The great Alaska Brown Bear is certainly one of the most sought after experiences in the hunting world, and the noble creatures are one of my favorite animals as an outfitter. Nothing quite stirs my heart and soul like the sight of a brown bear in the Alaska wilderness, and after our initial early season caribou hunts, brown bear becomes our primary focus for numerous reasons.

The Brown Bears naturally grow big. We have taken many 10 foot plus bears over the year with many skulls over 28 plus. We hunt Brown Bears April through May and September through October. Area permits each hunter to harvest one Brown each regulatory year, which does not count against the harvest of one (l) Brown every (4) years, like in other parts of Alaska.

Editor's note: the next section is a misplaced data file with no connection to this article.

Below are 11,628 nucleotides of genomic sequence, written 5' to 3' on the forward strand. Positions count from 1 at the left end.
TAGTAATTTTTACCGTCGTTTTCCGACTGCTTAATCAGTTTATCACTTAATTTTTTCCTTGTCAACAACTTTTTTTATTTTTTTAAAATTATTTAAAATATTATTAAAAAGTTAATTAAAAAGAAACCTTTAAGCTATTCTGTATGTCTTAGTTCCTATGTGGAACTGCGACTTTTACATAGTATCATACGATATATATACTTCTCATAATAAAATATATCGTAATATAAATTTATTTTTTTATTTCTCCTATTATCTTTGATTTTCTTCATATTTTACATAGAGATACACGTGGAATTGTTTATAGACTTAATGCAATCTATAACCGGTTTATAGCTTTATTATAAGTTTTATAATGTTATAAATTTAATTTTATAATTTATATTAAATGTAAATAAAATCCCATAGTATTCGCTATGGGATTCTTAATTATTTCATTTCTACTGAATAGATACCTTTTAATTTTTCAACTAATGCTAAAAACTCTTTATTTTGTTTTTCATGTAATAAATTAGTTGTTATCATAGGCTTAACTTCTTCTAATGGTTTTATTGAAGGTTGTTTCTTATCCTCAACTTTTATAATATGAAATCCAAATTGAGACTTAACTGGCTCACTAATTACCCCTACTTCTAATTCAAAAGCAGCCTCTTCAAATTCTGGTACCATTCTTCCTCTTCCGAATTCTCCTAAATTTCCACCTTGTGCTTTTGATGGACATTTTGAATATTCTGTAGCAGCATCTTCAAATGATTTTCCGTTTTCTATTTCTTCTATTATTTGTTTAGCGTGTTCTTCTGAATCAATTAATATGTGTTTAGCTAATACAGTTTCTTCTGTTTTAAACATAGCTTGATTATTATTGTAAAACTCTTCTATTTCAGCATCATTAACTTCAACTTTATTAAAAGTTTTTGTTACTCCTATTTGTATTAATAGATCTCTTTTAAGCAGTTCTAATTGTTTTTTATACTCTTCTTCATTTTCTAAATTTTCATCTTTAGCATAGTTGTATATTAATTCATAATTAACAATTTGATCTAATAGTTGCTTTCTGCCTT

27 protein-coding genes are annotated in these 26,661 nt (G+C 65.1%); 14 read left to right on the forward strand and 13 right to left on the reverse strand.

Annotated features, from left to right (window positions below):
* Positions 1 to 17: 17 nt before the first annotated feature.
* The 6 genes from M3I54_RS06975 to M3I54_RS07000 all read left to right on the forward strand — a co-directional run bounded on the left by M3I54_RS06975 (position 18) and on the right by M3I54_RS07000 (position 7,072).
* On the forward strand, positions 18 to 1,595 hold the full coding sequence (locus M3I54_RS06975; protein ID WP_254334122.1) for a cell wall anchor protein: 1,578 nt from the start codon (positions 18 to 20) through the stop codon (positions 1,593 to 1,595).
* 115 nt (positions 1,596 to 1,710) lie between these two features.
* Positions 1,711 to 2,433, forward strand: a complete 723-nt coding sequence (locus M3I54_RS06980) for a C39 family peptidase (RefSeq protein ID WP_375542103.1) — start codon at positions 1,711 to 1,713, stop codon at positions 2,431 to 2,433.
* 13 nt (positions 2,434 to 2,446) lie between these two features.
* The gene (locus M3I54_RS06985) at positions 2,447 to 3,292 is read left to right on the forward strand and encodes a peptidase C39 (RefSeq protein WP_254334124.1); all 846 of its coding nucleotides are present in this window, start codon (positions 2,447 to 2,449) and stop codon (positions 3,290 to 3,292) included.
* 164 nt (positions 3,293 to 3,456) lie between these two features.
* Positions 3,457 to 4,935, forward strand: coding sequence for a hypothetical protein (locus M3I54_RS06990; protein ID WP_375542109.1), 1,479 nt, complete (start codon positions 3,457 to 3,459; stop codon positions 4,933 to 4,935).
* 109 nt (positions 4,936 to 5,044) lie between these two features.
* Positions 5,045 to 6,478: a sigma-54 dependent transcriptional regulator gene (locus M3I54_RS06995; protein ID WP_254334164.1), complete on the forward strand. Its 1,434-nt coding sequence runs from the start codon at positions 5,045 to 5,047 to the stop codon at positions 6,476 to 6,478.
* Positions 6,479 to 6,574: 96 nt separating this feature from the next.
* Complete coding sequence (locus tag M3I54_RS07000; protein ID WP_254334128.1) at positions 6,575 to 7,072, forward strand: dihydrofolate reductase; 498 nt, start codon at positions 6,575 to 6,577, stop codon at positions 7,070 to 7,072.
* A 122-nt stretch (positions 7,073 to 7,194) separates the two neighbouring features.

Interior Grizzly Bears

We conduct hunts for interior Grizzly Bears two different times of the year. Spring hunts start in mid April and go through mid May. Bears are just emerging out of their dens, and are in relatively open country for snow tracking and spot and stalk hunting. This time of year still can be a little chilly, so an extra layer of clothes will be required at times. Our fall hunts are spot and stalk in areas with good berry crops, salmon streams, and Moose hunting areas. Our success rate in recent years has been about 75 to 80 percent, with most of the bears measuring between 7 1/2′ to 8 ‘.

Single species Grizzly hunts are 14 hunting days with a travel day on each end. The cost of this hunt is 2012 is $16,000 (USD). Round trip transportation from

Anchorage to base camp and return, or license and tag fees are not included.

BEAR CAMP – Kodiak, Alaska